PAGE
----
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49 Nevadans on Grand Princess cruise ship being escorted home to start coronavirus quarantine

By Carla O'Day

Forty-nine Nevadans onboard the Grand Princess cruise ship diverted to Oakland this week are receiving charter flights back to the Silver State and will be escorted home to begin a quarantine as a result of potential exposure to coronavirus (COVID-19), state and local officials announced Tuesday.

Health officials have been in contact with Nevada passengers, who are reportedly all asymptomatic, said Kevin Dick, Washoe County Health District’s health officer. Forty-five people aboard the Grand Princess ship were tested for coronavirus with kits delivered by the U.S. Coast Guard and 21 came back positive. The ship went to the Hawaiian Islands and was scheduled to dock at San Francisco’s cruise port upon return.

Nevada’s state and local health authorities are prepared to support and safeguard you and your family, friends, and community.”

Gov. Steve Sisolak arranged for Nevadans to be screened and airlifted on one of two secure flights to non-public airports, one in Northern Nevada, the other in Southern Nevada. No further information was made public. Anyone refusing screening will remain in federal custody and be sent to a military base in either Texas or Georgia for quarantine.

Governor Steve Sisolak
Governor Steve Sisolak

“I am extremely gratified to let you know that you are returning to Nevada and not going to a military base in another state due to your potential exposure to COVID-19 aboard the Grand Princess cruise ship,” Sisolak wrote in a letter to Nevada passengers.

“You will receive a call today from your local health authority to evaluate your home situation and ensure that you are prepared for the required isolation period. With your return home, Nevada’s state and local health authorities are prepared to support and safeguard you and your family, friends, and community in the most efficient manner possible to protect everyone involved from the potential spread of COVID-19.”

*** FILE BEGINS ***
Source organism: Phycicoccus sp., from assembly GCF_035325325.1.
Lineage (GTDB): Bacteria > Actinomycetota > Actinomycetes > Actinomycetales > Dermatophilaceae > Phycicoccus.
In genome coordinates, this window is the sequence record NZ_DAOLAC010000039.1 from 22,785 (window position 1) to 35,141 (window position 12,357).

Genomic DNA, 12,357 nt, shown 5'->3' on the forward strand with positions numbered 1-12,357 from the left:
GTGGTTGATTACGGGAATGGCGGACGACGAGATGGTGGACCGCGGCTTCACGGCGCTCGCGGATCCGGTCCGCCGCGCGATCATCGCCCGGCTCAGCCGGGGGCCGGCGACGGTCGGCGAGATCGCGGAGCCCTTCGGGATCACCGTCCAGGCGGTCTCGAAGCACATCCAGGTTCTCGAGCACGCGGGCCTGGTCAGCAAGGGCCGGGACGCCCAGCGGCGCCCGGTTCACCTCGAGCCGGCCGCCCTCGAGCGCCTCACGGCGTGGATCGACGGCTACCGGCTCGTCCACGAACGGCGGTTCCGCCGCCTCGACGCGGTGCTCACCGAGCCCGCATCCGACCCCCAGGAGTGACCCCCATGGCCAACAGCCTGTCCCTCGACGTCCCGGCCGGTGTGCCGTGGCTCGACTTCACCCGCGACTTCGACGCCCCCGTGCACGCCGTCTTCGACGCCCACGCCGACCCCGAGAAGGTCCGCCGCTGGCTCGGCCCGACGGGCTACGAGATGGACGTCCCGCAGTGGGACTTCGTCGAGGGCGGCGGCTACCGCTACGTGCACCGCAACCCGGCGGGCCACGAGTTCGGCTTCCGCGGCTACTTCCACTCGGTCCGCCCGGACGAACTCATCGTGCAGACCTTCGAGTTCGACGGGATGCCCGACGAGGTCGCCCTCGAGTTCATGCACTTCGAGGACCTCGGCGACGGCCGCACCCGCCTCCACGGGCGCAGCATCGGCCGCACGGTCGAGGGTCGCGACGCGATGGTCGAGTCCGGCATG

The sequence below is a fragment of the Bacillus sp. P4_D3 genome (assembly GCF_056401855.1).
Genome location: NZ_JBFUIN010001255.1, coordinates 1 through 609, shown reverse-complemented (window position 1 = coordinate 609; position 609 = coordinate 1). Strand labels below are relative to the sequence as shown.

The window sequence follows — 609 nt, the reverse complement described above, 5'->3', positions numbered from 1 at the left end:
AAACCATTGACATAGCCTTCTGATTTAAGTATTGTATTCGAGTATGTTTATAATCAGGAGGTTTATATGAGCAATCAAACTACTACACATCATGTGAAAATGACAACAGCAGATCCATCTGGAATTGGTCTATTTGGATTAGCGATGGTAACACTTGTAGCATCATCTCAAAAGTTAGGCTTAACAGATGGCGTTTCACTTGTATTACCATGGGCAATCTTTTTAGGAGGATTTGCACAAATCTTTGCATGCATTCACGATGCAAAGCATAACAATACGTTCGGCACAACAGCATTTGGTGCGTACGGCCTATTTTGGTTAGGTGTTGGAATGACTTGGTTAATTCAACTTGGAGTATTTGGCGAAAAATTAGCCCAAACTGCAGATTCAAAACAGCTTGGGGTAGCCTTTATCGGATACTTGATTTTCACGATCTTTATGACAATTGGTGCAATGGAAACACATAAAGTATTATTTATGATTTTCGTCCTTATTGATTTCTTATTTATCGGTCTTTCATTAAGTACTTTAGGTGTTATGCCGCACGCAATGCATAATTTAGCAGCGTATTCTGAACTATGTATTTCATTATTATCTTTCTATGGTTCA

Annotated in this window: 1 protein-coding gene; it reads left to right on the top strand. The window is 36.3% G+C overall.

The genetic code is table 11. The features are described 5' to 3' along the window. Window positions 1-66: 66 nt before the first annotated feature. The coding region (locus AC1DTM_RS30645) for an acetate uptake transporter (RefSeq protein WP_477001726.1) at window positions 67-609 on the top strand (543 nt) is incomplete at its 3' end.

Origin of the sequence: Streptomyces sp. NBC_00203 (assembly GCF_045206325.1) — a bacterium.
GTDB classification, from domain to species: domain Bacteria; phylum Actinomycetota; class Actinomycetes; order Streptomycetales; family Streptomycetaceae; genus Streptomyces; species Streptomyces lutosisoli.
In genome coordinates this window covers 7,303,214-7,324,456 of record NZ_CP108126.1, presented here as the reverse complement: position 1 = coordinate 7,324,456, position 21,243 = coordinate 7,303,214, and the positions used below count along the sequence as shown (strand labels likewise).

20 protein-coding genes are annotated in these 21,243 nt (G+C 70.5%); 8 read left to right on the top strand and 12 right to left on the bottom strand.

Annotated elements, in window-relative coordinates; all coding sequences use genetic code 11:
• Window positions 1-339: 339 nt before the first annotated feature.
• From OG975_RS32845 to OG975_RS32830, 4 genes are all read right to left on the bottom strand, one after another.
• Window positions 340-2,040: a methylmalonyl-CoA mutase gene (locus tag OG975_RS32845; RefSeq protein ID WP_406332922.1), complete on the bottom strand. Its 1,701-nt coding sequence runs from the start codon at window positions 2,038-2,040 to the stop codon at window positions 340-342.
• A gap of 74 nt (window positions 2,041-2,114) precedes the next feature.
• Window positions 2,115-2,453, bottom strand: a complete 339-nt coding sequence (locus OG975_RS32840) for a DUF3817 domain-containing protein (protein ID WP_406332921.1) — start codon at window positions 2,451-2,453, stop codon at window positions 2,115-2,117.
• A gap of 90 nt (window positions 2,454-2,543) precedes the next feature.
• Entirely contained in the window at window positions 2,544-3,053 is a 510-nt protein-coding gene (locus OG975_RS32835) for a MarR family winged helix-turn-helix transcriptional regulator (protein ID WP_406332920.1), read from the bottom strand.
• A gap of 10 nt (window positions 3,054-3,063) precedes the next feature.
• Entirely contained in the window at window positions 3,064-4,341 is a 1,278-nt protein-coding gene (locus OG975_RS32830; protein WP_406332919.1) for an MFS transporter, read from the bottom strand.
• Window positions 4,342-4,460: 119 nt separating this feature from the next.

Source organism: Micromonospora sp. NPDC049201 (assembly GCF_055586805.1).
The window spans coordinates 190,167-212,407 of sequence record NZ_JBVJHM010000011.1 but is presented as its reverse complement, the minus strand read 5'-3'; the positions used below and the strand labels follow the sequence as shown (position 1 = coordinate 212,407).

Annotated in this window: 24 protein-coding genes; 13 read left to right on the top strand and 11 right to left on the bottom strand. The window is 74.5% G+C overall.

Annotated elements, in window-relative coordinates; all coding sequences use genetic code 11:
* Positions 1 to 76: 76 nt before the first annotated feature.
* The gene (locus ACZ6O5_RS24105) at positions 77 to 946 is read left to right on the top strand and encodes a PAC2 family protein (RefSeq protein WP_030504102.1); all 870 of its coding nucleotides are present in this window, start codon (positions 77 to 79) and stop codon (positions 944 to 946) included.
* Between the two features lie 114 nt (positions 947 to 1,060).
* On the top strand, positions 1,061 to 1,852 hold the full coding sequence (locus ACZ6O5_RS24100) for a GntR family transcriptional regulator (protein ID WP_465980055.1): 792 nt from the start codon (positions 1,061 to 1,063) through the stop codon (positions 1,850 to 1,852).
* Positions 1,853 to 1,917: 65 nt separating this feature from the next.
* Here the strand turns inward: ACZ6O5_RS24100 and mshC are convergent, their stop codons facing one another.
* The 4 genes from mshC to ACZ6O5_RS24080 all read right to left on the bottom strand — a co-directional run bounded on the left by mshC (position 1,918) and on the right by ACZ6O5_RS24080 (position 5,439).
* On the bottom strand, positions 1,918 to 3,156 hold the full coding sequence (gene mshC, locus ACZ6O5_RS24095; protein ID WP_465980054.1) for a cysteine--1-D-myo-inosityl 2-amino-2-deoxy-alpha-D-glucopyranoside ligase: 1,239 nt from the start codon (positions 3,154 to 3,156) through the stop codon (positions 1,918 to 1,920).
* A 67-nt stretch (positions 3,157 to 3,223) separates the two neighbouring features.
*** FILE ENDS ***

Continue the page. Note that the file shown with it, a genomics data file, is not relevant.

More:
Once charter flights arrive, health officials will transport passengers to their residences and Medical Research Corps staff will assist them with electronic grocery ordering and delivery, he said. Vehicles will be disinfected.

Passengers will be met upon arrival to be sure they understand their obligation. Dick said there are criminal charges for those who don’t comply with quarantines. He mentioned there’s a possibility of surveillance; although if it’s enacted, it likely wouldn’t be 24 hours.

“They’ll have a thermometer provided to them as part of their return, so everybody has a thermometer,” Dick said. “They’ll self-monitor and report back to the health district during that 14-day period on their condition. If any of them develop symptoms during that timeframe, we’ll be alerted to that immediately and we can take action to confirm whether it’s potential COVID-19.”

If any subjects exhibit symptoms during their 14-day incubation period, they will get re-tested for COVID-19. If they test positive, Dick said their quarantine would be extended and they would need two negative tests at least 24 hours apart before being cleared.

Coronavirus is a respiratory virus identified in Wuhan, Hubei Province, China in late December. Symptoms include fever, coughing, shortness of breath and difficulty breathing. It has sickened and killed thousands worldwide.

Washoe County has had one confirmed positive case by the Centers for Disease Control and Prevention, a man in his 50s who recently returned home from a different cruise. There is also one presumptive positive case, a man in his 30s who recently traveled to Santa Clara, Calif. His results are awaiting CDC verification.

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